For the first time, scientists have been able to weave a material at molecular level. The research is led by University of California Berkeley, in cooperation with Stockholm University. The new material is presented in the scientific journal Science. Weaving is a well-known way of making fabric, but has until now never been used at the molecular level.
Scientists have now been able to weave organic threads into a three-dimensional material, using copper as a template. The new material is a COF, covalent organic framework, and is named COF-505. The copper ions can be removed and added without changing the underlying structure, and at the same time the elasticity can be reversibly changed.
"It almost looks like a molecular version of the Vikings chain-armour. The material is very flexible, says Peter Oleynikov, researcher at the Department of Materials and Environmental Chemistry at Stockholm University.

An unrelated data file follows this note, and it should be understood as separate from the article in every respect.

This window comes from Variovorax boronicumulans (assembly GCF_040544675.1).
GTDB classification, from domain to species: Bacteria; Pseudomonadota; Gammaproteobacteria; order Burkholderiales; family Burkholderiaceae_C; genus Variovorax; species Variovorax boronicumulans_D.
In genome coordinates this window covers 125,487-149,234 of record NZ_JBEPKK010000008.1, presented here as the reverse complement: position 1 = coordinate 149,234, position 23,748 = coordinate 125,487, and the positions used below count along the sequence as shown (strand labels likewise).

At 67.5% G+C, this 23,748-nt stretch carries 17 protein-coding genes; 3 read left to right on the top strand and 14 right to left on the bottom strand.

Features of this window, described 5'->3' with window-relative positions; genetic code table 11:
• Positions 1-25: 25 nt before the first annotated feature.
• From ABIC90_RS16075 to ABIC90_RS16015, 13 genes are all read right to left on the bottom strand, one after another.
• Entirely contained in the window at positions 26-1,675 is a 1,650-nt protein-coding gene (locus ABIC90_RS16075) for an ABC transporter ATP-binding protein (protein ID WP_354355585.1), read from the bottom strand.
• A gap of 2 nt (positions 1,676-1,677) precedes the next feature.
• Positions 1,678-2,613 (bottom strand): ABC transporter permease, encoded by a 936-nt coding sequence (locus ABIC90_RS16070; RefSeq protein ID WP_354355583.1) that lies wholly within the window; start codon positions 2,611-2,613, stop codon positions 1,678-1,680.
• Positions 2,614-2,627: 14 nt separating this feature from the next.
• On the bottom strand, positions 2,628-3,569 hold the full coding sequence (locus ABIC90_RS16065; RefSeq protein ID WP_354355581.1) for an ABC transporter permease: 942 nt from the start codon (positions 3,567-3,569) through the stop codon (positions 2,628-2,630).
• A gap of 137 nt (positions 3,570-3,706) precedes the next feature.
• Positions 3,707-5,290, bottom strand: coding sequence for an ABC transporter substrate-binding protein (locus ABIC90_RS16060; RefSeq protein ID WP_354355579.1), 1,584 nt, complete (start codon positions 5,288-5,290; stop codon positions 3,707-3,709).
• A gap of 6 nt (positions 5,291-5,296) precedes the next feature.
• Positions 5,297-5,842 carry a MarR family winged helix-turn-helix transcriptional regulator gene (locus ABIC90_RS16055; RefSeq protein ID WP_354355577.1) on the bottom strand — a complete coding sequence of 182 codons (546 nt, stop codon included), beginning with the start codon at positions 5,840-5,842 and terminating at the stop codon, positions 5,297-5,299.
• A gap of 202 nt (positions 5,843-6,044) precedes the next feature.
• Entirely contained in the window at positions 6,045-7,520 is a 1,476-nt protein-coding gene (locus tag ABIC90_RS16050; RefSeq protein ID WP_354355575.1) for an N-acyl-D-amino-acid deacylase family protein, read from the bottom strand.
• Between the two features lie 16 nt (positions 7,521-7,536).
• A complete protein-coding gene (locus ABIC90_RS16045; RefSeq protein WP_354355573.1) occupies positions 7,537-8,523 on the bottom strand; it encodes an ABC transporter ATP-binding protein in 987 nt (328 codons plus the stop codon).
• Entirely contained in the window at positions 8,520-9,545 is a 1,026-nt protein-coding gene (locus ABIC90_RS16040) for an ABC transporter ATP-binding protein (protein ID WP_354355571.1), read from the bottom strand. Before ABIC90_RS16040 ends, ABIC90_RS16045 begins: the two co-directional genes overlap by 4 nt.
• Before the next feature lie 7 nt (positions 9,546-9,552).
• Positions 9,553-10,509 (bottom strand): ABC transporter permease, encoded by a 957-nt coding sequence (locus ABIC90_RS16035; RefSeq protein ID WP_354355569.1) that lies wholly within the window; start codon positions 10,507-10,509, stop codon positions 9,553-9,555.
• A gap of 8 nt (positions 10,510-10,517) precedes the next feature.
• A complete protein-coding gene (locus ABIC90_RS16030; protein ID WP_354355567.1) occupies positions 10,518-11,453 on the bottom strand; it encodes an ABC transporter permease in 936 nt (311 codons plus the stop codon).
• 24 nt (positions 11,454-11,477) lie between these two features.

COF’s are like MOF’s porous three-dimensional crystals with a very large internal surface that can adsorb and store enormous quantities of molecules. A potential application is capture and storage of carbon dioxide, or using COF’s as a catalyst to make useful molecules from carbon dioxide.
Complex structure determined in Stockholm
The research is led by Professor Omar Yaghi at University of California Berkeley. At Stockholm University Professor Osamu Terasaki, PhD Student Yanhang Ma and Researcher Peter Oleynikov have contributed to determine the structure of COF-505 at atomic level from a nano-crystal, using electron crystallography methods.
"It is a difficult, complicated structure and it was very demanding to resolve. We’ve spent lot of time and efforts on the structure solution. Now we know exactly where the copper is and we can also replace the metal. This opens up many possibilities to make other materials", says Yanhang Ma, PhD Student at the Department of Materials and Environmental Chemistry at Stockholm University.